Regarding genes potentially involved in odorant perception, we found a different expression pattern related to the time periods in which the insects fed on a conidia-supplemented diet. At short feeding periods, TcOBP0A
, and TcCSP3A
were down-regulated compared with healthy insects, while TcCSP3A
was up-regulated at the longest feeding period studied. These results should be interpreted with caution, since a detailed tissue-specific transcriptomics study performed in T. castaneum
has reported that the majority of CSPs and some OBPs are not enriched in antennae or mouthparts, and thus they have a more general role in the transport of hydrophobic molecules [11
]. Specifically, these authors reported that CSPs are detected in a wide variety of beetle tissues and are not restricted to the main chemosensory tissues. This could explain the different expression levels of TcCSP3A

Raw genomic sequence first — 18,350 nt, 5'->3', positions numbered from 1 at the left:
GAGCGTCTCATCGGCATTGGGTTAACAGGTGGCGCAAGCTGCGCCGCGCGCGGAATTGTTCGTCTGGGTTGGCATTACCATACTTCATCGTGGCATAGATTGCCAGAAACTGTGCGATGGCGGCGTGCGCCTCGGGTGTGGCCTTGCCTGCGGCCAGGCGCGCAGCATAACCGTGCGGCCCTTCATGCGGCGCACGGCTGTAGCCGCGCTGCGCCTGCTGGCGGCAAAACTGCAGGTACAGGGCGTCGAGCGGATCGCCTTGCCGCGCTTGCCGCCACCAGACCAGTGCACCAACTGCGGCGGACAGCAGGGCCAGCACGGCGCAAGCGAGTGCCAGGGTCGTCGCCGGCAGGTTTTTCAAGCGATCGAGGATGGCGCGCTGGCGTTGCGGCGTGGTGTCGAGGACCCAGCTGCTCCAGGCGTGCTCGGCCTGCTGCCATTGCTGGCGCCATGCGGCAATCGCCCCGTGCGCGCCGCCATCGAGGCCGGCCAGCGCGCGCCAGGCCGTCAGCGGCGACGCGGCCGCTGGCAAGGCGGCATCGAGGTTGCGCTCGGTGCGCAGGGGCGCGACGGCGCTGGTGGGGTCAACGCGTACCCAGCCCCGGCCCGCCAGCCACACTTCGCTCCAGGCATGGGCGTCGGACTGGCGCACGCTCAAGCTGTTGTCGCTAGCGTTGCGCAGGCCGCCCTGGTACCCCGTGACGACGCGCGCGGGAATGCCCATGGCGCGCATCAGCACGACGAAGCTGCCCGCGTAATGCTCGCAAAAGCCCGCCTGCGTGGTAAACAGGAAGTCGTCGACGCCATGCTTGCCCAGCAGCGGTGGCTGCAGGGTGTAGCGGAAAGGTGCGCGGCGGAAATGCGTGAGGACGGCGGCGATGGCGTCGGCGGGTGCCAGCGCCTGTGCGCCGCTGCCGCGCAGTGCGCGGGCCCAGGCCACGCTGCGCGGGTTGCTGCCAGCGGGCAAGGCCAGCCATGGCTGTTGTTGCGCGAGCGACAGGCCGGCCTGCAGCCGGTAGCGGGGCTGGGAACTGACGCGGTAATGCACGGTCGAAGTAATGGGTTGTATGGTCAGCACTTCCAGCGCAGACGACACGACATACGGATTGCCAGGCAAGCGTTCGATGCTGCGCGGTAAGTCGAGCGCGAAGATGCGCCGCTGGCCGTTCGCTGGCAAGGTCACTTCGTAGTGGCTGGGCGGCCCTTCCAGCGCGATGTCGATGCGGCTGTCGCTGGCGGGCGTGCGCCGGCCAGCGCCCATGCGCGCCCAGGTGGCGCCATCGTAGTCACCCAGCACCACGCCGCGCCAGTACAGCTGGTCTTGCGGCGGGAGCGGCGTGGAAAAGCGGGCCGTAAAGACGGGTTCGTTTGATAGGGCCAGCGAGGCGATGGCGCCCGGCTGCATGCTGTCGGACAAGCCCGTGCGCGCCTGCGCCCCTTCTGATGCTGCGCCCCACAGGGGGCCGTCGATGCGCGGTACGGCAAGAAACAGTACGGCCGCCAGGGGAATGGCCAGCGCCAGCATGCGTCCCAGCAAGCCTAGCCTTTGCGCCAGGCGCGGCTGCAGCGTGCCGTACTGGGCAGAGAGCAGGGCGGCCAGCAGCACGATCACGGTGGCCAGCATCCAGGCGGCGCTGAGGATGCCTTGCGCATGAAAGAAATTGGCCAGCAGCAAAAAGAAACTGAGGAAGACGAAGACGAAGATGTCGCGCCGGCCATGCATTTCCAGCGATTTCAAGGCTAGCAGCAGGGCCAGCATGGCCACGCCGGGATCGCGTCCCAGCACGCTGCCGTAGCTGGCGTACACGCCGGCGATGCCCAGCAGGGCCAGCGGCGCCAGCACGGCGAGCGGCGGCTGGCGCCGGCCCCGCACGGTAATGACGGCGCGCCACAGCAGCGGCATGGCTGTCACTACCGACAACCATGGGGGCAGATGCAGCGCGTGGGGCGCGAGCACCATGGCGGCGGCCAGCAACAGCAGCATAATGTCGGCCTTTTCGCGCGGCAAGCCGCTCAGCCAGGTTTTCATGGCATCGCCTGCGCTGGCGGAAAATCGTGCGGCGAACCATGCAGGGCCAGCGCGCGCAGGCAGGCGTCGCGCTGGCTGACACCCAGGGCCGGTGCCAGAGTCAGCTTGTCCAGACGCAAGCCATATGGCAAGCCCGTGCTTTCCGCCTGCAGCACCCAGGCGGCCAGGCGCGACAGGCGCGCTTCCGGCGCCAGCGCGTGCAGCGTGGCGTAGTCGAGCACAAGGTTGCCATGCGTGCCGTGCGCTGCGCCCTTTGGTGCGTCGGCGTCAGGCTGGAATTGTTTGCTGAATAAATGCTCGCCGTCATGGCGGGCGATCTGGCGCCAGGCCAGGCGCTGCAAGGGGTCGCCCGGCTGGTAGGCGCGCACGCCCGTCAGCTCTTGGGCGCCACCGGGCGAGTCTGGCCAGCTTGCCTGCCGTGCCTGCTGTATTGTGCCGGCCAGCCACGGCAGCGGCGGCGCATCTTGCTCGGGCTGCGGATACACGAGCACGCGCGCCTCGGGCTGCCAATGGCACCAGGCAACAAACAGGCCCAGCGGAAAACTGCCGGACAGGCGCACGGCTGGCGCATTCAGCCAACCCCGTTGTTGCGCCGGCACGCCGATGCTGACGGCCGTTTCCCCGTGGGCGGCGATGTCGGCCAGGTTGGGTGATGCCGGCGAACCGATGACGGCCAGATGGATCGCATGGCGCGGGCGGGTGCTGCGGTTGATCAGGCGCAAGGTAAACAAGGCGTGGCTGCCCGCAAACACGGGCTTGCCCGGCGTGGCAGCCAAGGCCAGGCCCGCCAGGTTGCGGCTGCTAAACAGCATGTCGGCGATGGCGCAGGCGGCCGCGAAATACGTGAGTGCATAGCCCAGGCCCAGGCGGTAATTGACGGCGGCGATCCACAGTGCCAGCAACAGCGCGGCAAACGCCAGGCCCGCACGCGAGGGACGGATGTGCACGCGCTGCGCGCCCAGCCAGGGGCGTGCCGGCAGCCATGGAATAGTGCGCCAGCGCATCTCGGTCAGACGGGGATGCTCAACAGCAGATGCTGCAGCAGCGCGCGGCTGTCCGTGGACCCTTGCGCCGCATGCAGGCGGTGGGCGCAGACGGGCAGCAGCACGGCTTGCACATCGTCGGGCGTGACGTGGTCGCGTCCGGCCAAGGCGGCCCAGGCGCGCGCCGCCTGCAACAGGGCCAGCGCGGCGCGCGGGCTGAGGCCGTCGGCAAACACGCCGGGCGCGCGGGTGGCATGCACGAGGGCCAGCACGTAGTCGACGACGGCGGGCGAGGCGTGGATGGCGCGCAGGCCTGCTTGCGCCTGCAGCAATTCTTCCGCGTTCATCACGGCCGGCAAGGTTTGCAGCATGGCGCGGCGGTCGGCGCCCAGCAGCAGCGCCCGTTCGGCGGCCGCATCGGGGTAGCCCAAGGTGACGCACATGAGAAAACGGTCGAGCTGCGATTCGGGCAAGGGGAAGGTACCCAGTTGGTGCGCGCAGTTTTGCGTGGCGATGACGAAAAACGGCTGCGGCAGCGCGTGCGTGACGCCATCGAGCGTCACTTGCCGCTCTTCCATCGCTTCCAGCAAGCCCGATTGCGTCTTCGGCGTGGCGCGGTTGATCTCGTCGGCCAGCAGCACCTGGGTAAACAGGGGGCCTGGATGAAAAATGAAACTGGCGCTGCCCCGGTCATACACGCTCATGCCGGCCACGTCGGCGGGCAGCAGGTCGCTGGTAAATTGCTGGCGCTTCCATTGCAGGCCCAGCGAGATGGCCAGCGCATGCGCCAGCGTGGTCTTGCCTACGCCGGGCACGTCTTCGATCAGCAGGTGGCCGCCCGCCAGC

, which might be more related to the presence of hydrophobic metabolites (in this case produced by the fungal infection) than to benzoquinones perception themselves. On the contrary, TcOBP0A
is reported as enriched in antennae and mouthparts, and TcOBP7D
showed an atypical, ubiquitous expression but enriched in mouthparts [11
]. Thus, the downregulation of TcOBP0A
in beetles fed with conidia for 48 h suggests that it might play an important role in benzoquinones perception by the antennae, thus contributing to the significant decreases in EAG signals found at 72 h of feeding. TcOr1
knockdown of by RNAi have demonstrated that this gene plays a structural role in forming the olfactory receptor rather than directly detecting odorants [12
], thus it is not surprising that we found this gene expressed only in unagitated insects (where benzoquinones might be either present in very low quantities or absent) and its expression does not change in fungus-treated beetles. The future functional studies planned for OBP encoding genes by using the RNAi approach may shed light on this regard.